A new country limped onto the world’s stage on Feb. 17: It is Kosovo. And, true to its Balkan heritage, Kosovo is a problem for most of Europe and Russia. It is also a problem for the United States, which is expected to recognize Kosovo, though mutedly.
Kosovo’s declaration of independence from Serbia has infuriated Russia, which immediately called for an emergency session of the United Nations Security Council. Some European countries, including Cyprus, Romania and Slovakia, have told the European Union that they will not recognize Kosovo—in essence a successful separatist movement in Europe.
Serbia is predictably apoplectic. It claims that Kosovo is “the heart of Serbia,” although less than 20 percent of Kosovo’s 2-million population is Serbian. Serbia blames the United States, the European Union and the North Atlantic Treaty Organization for the loss of Kosovo. In fact, these entities have been tirelessly trying to find an answer to the Kosovo question. No one wanted to see the last remnants of Yugoslavia broken up, not least because of the fuel Kosovo’s independence provides to other separatist groups. Think Scotland, Northern Ireland, Spain’s Basque region, France’s Corsica or Canada’s Quebec province.
Another problem is that Kosovo will be the first Muslim country in Europe. Much of its population was converted to Islam under Ottoman Turkish rule. And European security officials worry that Kosovo will provide a safe haven for Muslim extremists across Europe.
The new government says that minorities will be protected in Kosovo. But it was the Kosovar authorities’ disinclination to protect minorities that gave rise to the atrocities against the Kosovars by the Serbians under Slobodan Milosevic. This, in turn, led to the bombing by NATO and the de facto independence of Kosovo as a U.N.-administered territory. Now the U.N. will withdraw its forces, and a EU peacekeeping force will go to Kosovo.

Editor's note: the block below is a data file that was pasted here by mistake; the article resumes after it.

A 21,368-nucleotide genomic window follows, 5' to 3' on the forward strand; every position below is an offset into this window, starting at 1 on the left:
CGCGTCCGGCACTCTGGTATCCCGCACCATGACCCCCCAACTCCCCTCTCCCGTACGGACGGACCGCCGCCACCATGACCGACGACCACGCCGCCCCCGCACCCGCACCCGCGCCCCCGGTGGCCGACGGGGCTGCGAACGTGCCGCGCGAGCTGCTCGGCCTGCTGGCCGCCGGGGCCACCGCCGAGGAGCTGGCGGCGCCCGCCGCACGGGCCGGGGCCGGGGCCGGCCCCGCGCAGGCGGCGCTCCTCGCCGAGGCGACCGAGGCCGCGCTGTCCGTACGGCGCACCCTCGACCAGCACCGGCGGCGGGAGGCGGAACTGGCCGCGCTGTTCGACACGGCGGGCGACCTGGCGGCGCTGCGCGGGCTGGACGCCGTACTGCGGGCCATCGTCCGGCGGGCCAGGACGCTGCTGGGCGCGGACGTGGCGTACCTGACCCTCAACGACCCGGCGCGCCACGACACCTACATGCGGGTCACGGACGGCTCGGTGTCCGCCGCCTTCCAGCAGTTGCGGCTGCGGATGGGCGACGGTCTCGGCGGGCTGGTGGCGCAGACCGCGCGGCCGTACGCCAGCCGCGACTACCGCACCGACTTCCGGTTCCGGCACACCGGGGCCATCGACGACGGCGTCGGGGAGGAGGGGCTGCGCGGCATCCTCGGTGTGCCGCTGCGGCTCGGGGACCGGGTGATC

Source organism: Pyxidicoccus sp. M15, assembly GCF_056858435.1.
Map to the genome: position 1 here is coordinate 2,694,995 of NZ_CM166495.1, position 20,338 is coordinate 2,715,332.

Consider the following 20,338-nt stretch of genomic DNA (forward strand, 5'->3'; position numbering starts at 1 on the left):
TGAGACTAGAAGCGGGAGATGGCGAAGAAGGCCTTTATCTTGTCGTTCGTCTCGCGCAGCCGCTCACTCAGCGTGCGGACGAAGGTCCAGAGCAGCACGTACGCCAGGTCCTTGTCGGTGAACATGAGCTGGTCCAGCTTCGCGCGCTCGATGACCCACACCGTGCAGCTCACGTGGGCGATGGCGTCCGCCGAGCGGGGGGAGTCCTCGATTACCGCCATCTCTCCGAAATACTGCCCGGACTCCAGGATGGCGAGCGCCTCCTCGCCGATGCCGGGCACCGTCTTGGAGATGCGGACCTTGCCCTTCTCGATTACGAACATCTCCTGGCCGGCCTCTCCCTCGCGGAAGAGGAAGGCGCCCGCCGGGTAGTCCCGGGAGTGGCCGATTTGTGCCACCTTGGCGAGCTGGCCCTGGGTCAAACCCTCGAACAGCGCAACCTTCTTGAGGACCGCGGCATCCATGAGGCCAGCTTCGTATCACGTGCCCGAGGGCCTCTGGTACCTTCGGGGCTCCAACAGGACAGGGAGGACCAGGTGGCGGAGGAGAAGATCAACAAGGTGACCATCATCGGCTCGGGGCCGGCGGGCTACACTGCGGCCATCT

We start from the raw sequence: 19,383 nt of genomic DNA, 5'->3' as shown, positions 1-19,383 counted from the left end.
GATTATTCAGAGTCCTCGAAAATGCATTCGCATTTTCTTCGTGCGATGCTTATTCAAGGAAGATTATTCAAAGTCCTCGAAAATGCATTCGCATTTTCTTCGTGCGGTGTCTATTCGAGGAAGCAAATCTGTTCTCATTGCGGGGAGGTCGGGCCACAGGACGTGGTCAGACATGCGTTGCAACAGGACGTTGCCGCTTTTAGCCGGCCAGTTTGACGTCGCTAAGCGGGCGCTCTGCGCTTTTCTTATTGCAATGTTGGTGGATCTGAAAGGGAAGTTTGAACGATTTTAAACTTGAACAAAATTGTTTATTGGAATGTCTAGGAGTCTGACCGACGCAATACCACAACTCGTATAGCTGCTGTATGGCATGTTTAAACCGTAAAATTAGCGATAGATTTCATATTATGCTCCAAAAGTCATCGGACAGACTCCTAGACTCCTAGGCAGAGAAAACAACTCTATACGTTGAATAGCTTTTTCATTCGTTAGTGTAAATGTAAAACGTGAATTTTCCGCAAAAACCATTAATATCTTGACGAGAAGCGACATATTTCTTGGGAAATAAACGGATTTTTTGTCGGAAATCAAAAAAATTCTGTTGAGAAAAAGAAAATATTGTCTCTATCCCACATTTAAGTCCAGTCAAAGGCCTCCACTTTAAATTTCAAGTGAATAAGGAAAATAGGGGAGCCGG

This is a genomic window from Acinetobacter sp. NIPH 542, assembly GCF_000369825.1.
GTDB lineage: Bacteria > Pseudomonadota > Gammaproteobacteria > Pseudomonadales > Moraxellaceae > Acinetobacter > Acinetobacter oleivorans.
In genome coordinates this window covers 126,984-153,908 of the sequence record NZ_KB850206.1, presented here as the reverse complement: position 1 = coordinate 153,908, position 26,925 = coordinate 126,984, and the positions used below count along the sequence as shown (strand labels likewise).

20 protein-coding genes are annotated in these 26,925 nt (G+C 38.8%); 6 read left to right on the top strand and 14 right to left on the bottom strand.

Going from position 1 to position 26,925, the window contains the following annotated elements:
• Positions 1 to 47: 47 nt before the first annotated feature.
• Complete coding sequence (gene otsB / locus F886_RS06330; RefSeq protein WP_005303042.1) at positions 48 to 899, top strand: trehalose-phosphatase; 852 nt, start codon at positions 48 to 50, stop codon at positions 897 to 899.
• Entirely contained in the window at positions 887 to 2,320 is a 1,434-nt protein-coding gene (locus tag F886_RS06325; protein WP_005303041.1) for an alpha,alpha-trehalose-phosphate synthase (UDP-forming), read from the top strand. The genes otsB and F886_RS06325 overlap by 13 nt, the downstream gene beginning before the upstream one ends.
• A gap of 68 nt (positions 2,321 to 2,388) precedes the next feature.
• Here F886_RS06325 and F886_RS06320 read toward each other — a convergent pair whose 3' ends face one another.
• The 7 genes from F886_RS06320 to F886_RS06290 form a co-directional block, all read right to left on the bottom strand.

Russia’s anger derives both from its fight against separatists in Chechnya, the mainly Muslim region that borders Georgia, and its historic alliance with the Serbians. The Russians are hinting that they will now give material support to two breakaway regions of Georgia, South Ossetia and Abkhazia, and Transdniestria, which split from Moldova. Russian rhetoric toward the West heated up it became apparent that many Western countries would recognize an independent Kosovo.
A big country, with many ethnic divisions like Russia has reason to fear the whole concept of separatism. It is not just that the Russians want to make trouble for the West: They genuinely believe that there is mortal danger for Russia if the concept of separatism gains international acceptance. Even in the time of the tsars, a primary goal of Russian administrations was to hold Mother Russia together. Moscow has been fighting Chechen separatists for 150 years.
The Balkans are yet another test for the U.S. policy of embracing any democratically expressed will without regard to historical alignments or future viability. Sickly Kosovo, with its endangered Serbian minority and its history of intolerance, is not a credit to democracy, even though the democratic will of the people is for independence from Serbia. Kosovo is the current sick man of Europe: poor, resource-challenged, and with a bitter ethnic history. Unfortunately, Kosovo sees the United States as its vaccine against the Serbs and the Russians.